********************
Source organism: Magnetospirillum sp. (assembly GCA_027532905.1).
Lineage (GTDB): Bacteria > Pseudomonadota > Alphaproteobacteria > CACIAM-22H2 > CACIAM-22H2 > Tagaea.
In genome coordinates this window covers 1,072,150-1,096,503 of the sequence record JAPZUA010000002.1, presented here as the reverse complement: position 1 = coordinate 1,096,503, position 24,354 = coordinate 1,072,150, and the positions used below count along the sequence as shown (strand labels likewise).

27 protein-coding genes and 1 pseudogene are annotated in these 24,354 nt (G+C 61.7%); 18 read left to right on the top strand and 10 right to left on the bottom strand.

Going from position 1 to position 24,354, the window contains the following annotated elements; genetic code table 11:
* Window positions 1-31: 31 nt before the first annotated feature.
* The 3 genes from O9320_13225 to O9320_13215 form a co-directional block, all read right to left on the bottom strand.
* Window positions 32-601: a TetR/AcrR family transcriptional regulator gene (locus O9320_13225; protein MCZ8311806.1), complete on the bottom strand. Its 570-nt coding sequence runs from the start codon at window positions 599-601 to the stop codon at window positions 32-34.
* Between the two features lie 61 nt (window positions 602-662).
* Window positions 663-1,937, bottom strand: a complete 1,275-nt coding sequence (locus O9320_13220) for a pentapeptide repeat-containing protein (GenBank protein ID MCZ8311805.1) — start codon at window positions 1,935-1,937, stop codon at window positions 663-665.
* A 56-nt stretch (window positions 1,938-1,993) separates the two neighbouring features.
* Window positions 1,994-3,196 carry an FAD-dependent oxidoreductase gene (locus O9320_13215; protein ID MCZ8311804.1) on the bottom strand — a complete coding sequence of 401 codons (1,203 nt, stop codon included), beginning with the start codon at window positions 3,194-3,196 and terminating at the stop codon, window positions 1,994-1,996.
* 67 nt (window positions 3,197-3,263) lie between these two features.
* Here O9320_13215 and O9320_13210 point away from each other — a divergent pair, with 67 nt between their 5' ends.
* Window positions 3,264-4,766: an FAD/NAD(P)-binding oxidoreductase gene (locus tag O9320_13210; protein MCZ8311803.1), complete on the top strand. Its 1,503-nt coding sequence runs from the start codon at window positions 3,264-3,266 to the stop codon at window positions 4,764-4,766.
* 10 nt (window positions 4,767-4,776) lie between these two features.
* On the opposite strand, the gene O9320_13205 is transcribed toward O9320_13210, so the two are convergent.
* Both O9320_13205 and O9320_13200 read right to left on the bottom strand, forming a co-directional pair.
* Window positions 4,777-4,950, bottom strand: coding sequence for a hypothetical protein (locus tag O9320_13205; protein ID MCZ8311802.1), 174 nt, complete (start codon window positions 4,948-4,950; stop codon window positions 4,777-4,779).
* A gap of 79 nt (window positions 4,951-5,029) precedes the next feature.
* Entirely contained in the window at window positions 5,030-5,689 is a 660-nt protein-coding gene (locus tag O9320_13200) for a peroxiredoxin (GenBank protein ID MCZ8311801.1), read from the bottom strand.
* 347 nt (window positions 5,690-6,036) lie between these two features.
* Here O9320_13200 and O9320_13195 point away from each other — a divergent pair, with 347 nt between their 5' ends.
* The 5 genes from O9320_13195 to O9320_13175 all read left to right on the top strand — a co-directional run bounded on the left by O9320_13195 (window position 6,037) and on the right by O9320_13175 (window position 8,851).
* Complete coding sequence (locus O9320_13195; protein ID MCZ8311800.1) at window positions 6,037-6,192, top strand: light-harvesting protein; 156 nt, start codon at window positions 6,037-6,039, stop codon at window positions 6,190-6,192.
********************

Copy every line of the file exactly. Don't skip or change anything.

Source organism: Magnetospirillum sp. (assembly GCA_027532905.1).
Lineage (GTDB): Bacteria > Pseudomonadota > Alphaproteobacteria > CACIAM-22H2 > CACIAM-22H2 > Tagaea.
In genome coordinates this window covers 1,072,150-1,096,503 of the sequence record JAPZUA010000002.1, presented here as the reverse complement: position 1 = coordinate 1,096,503, position 24,354 = coordinate 1,072,150, and the positions used below count along the sequence as shown (strand labels likewise).

27 protein-coding genes and 1 pseudogene are annotated in these 24,354 nt (G+C 61.7%); 18 read left to right on the top strand and 10 right to left on the bottom strand.

Going from position 1 to position 24,354, the window contains the following annotated elements; genetic code table 11:
* Window positions 1-31: 31 nt before the first annotated feature.
* The 3 genes from O9320_13225 to O9320_13215 form a co-directional block, all read right to left on the bottom strand.
* Window positions 32-601: a TetR/AcrR family transcriptional regulator gene (locus O9320_13225; protein MCZ8311806.1), complete on the bottom strand. Its 570-nt coding sequence runs from the start codon at window positions 599-601 to the stop codon at window positions 32-34.
* Between the two features lie 61 nt (window positions 602-662).
* Window positions 663-1,937, bottom strand: a complete 1,275-nt coding sequence (locus O9320_13220) for a pentapeptide repeat-containing protein (GenBank protein ID MCZ8311805.1) — start codon at window positions 1,935-1,937, stop codon at window positions 663-665.
* A 56-nt stretch (window positions 1,938-1,993) separates the two neighbouring features.
* Window positions 1,994-3,196 carry an FAD-dependent oxidoreductase gene (locus O9320_13215; protein ID MCZ8311804.1) on the bottom strand — a complete coding sequence of 401 codons (1,203 nt, stop codon included), beginning with the start codon at window positions 3,194-3,196 and terminating at the stop codon, window positions 1,994-1,996.
* 67 nt (window positions 3,197-3,263) lie between these two features.
* Here O9320_13215 and O9320_13210 point away from each other — a divergent pair, with 67 nt between their 5' ends.
* Window positions 3,264-4,766: an FAD/NAD(P)-binding oxidoreductase gene (locus tag O9320_13210; protein MCZ8311803.1), complete on the top strand. Its 1,503-nt coding sequence runs from the start codon at window positions 3,264-3,266 to the stop codon at window positions 4,764-4,766.
* 10 nt (window positions 4,767-4,776) lie between these two features.
* On the opposite strand, the gene O9320_13205 is transcribed toward O9320_13210, so the two are convergent.
* Both O9320_13205 and O9320_13200 read right to left on the bottom strand, forming a co-directional pair.
* Window positions 4,777-4,950, bottom strand: coding sequence for a hypothetical protein (locus tag O9320_13205; protein ID MCZ8311802.1), 174 nt, complete (start codon window positions 4,948-4,950; stop codon window positions 4,777-4,779).
* A gap of 79 nt (window positions 4,951-5,029) precedes the next feature.
* Entirely contained in the window at window positions 5,030-5,689 is a 660-nt protein-coding gene (locus tag O9320_13200) for a peroxiredoxin (GenBank protein ID MCZ8311801.1), read from the bottom strand.
* 347 nt (window positions 5,690-6,036) lie between these two features.
* Here O9320_13200 and O9320_13195 point away from each other — a divergent pair, with 347 nt between their 5' ends.
* The 5 genes from O9320_13195 to O9320_13175 all read left to right on the top strand — a co-directional run bounded on the left by O9320_13195 (window position 6,037) and on the right by O9320_13175 (window position 8,851).
* Complete coding sequence (locus O9320_13195; protein ID MCZ8311800.1) at window positions 6,037-6,192, top strand: light-harvesting protein; 156 nt, start codon at window positions 6,037-6,039, stop codon at window positions 6,190-6,192.